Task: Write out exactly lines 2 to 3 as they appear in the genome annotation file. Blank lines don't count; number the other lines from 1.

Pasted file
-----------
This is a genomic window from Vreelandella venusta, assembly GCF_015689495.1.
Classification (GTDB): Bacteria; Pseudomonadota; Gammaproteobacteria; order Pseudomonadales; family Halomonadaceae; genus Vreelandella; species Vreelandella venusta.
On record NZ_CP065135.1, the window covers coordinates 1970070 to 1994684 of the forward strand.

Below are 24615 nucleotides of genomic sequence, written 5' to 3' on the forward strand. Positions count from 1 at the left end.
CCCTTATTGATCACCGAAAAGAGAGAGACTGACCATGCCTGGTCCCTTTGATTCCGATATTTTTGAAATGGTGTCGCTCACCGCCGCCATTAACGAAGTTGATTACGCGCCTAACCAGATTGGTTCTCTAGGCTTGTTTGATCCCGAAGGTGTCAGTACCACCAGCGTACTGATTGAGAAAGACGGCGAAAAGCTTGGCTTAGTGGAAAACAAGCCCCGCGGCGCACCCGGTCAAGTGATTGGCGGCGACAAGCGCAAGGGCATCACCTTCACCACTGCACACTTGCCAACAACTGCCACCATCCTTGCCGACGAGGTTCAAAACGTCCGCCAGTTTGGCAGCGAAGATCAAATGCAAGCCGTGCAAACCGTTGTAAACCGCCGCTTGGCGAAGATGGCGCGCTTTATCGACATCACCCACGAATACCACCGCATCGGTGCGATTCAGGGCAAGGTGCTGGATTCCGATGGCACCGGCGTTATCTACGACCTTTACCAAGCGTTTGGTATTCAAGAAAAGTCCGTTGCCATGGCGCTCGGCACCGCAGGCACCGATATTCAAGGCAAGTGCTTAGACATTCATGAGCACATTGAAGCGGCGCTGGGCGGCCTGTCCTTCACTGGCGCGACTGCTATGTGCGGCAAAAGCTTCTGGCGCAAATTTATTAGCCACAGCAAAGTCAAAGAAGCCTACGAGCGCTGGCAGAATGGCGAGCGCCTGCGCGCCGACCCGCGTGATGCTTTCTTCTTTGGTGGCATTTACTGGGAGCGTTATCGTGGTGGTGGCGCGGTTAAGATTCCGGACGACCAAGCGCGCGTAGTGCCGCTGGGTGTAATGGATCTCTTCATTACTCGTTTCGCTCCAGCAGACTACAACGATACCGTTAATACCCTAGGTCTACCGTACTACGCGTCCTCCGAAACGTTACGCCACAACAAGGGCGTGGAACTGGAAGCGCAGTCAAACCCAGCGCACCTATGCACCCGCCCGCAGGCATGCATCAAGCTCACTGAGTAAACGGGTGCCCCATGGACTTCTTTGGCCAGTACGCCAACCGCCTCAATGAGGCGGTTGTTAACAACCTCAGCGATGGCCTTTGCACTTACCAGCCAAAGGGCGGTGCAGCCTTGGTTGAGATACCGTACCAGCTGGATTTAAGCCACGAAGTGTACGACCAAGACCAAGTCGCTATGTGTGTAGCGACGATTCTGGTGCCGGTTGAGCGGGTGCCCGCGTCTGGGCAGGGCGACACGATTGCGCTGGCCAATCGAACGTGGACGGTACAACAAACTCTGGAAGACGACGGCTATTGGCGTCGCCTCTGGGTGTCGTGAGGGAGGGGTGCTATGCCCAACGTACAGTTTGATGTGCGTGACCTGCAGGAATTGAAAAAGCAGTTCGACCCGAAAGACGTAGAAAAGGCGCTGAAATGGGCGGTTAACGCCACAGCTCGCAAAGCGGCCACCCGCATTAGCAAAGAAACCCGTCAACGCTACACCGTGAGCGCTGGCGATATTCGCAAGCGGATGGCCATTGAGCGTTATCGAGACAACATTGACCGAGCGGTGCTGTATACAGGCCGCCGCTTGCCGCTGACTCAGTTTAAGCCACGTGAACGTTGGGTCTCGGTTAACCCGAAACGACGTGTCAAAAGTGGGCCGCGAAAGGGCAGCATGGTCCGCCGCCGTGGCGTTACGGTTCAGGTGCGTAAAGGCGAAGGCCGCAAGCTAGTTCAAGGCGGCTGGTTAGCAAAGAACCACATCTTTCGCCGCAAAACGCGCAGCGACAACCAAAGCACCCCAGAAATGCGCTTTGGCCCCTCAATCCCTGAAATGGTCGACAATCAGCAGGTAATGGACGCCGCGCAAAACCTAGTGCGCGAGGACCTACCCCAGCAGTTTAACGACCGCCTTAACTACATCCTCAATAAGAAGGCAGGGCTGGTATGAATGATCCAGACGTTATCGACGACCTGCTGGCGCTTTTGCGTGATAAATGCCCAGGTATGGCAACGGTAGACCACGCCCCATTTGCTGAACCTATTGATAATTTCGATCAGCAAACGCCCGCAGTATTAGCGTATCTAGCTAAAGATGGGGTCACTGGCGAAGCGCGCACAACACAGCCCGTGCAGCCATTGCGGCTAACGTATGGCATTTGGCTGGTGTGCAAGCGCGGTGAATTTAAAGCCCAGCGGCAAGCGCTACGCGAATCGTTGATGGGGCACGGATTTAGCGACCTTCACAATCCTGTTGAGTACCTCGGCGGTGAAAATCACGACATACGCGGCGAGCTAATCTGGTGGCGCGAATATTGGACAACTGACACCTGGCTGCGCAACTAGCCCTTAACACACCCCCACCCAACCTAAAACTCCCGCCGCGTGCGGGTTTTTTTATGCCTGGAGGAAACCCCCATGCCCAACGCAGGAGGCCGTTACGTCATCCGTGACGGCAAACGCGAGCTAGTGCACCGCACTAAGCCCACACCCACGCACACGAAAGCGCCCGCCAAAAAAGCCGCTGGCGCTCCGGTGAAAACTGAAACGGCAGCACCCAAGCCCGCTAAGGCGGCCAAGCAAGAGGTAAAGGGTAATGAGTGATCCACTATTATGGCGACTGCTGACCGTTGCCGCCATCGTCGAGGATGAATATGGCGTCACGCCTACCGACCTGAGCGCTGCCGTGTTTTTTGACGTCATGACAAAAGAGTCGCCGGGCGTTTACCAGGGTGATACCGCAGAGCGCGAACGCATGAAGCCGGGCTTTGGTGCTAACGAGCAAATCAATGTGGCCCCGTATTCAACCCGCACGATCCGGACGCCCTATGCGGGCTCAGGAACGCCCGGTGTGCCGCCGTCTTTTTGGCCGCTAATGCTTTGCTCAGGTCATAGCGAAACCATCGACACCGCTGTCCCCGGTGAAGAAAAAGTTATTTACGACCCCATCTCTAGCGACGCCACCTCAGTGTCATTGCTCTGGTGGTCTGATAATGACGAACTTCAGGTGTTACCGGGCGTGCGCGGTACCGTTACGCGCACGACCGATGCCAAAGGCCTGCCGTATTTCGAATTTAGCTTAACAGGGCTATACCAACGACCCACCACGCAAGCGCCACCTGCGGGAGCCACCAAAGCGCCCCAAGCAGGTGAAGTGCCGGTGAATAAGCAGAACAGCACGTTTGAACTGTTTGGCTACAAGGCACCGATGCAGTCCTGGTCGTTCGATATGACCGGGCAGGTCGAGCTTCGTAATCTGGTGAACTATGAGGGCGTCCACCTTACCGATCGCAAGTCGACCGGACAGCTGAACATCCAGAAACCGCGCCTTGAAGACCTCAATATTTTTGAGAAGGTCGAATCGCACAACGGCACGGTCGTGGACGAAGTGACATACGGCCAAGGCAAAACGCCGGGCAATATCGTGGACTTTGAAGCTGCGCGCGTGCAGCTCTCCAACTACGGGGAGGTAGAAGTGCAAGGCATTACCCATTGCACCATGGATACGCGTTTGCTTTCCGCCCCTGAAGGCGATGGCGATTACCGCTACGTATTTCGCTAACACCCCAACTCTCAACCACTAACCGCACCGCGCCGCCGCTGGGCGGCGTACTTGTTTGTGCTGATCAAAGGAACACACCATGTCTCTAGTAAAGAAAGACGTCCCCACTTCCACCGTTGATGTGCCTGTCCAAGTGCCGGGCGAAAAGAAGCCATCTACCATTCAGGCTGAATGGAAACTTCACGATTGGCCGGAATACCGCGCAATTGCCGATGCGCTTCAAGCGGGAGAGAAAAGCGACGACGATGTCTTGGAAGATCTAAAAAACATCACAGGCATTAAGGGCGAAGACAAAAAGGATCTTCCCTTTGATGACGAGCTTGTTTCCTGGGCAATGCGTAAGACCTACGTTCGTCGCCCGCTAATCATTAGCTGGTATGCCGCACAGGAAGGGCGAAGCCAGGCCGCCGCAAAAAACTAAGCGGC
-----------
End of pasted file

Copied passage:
Classification (GTDB): Bacteria; Pseudomonadota; Gammaproteobacteria; order Pseudomonadales; family Halomonadaceae; genus Vreelandella; species Vreelandella venusta.
On record NZ_CP065135.1, the window covers coordinates 1970070 to 1994684 of the forward strand.